The comparative anthropology of religion, or the anthropology of religion compared: a critical comment
The comparative anthropology of religion, or the anthropology of religion compared: a critical comment In this commentary, I argue that we need to expose the multiple layers of historical thinking about the production of the category of religion that play into both our scholarly thinking and the way religion is lived, understood and fought for in the lives of our informants. We can no more take the contours (or limits) of any particular religion for granted, or as self-evident, than we can take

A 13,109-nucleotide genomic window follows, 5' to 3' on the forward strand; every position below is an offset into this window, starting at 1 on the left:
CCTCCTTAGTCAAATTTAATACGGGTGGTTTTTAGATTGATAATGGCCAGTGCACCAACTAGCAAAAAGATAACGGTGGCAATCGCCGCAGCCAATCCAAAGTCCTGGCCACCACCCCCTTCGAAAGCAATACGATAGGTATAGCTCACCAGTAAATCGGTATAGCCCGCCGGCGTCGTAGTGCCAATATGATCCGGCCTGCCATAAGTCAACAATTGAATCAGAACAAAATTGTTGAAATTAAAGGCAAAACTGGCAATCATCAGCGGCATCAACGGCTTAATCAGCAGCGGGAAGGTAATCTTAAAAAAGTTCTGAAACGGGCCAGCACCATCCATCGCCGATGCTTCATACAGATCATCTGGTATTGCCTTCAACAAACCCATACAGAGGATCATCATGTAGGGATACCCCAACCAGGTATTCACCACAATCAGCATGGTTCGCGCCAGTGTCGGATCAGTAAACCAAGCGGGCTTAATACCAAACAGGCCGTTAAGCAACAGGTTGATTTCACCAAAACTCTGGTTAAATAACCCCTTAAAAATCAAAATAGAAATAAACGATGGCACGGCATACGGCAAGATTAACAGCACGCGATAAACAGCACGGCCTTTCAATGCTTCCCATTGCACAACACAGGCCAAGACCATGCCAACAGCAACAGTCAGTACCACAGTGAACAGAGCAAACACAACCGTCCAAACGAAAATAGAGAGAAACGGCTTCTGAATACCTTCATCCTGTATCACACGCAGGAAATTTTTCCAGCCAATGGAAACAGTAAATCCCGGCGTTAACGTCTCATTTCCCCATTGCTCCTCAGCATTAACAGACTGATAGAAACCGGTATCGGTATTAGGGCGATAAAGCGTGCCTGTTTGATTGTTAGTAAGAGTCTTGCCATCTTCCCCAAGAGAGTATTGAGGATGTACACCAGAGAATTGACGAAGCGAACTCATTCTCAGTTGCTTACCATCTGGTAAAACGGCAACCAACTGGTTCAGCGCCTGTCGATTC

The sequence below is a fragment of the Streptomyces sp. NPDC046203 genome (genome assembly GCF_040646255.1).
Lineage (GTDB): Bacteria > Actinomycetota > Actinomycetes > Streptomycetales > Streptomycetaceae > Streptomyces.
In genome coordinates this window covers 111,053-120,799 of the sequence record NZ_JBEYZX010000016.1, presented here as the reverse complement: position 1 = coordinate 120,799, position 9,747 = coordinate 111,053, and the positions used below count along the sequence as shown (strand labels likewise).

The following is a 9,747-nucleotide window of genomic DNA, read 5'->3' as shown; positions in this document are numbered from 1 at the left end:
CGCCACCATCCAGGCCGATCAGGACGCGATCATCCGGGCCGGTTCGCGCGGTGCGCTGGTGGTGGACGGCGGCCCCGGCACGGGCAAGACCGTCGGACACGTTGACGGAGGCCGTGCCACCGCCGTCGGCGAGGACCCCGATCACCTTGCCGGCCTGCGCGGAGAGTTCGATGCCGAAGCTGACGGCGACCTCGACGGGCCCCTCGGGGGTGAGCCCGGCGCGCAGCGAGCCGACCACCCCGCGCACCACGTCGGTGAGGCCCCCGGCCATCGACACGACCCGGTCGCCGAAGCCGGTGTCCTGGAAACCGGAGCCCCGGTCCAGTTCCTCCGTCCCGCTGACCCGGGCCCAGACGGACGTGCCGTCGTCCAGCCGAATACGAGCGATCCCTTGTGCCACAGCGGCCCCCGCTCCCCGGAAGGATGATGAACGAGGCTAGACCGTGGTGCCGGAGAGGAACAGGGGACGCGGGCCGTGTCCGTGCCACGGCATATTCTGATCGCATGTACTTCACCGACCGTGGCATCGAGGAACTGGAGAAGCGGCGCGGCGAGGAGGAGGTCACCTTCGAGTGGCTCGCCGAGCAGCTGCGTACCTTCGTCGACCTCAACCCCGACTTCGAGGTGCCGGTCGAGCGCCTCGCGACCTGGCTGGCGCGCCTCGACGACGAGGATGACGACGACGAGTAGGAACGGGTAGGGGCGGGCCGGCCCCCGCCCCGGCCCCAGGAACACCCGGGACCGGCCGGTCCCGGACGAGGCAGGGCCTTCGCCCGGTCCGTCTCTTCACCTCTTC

... the category of religion, named as such, as a natural human phenomenon that is somehow free from the domain of culture. to, or emerge from, something that seems like a singular category, like Buddhism or Christianity. Like physicists refracting the different bands of colour contained in a single stream of white light, we attempt to expose difference within what might appear at first glance a unitary identity. This is what contemporary anthropology is good for: the insistence on diversity, multiplicity, contestation and difference within a particular heuristic framework. But what are the side effects of perpetuating a heuristic framework that underscores the world religions as the primary entry points for our study of religion in general? The aim of this paper is not to revisit the definition of religion -that discussion is more than 100 years old and is tired -but to interrogate the anthropological interest in furthering the particular categories these world religions constitute through expanding our attention to the anthropology of each. We seem to be using the categories of specific world religions as concrete, if multiple, ontologies -real ones, grounded in space, to be sure, but also somehow transcending historical time. Our response to the reality of religious multiplicity, both within and across religious categories -each of which we know to be dynamic -is to detail their contemporary manifestations in multiple locations. In this construction, we may reflect on religions as historically produced, and reproduced, phenomena, or sets of practices, but we rarely emphasise how they are also historically constructed categories with lives of their own -which our own academic work sometimes fuels. In short, we are in danger of using the heuristic categories as always and in every case real, or as having ontological (if not necessarily doctrinal) truth. The intellectual costs of this slippage are high; as things stand, our use of these categories too easily forgets that they are historical productions, and that they remain, in some contexts, precisely heuristic. In others, of course, they are not, such as when the contours of a particular religion constitute the terms of deeply felt, sometimes violent, encounters or assertions of identity in the modern world. Something can be real, and experienced, and meaningful -while still being constructed, and reconstructed, and without ontological essence: arguably all human categories are. So, as a scholarly anthropological practice, describing and even comparing religious lives within (and across) the heuristic categories of the world religions can be productive. But where, in our anthropologies of these separate religions, is the demonstration of the construction of the categories themselves? The difference between these two approaches is subtle, but at base they differ considerably, and they do not always combine well. In the model of the former, our task is simply to show what a range of practice, across location, may look like, while in the latter we focus on assessing the contemporary and historical constructions of a particular category of religion, on the part of both practitioners and scholars. Unqualified, the former can have regressive effects on the latter, and on our understanding of the variable constructions that are human religions. Our field needs to expose the multiple layers of historical thinking about the production of the category of religion, and those of particular religions, that play into both scholarly thinking and the way religion is lived, understood and fought for in the lives of our informants. We can no more take the contours or limits of any particular religion for granted, or as self-evident, than we can take the category of religion, named as such, as a natural human phenomenon that is somehow separate from the domain of culture. Let us ensure that our resistance to comparison does not translate into an unquestioning acceptance of the world's dominant categories, even as we describe them in multiple, diverse settings.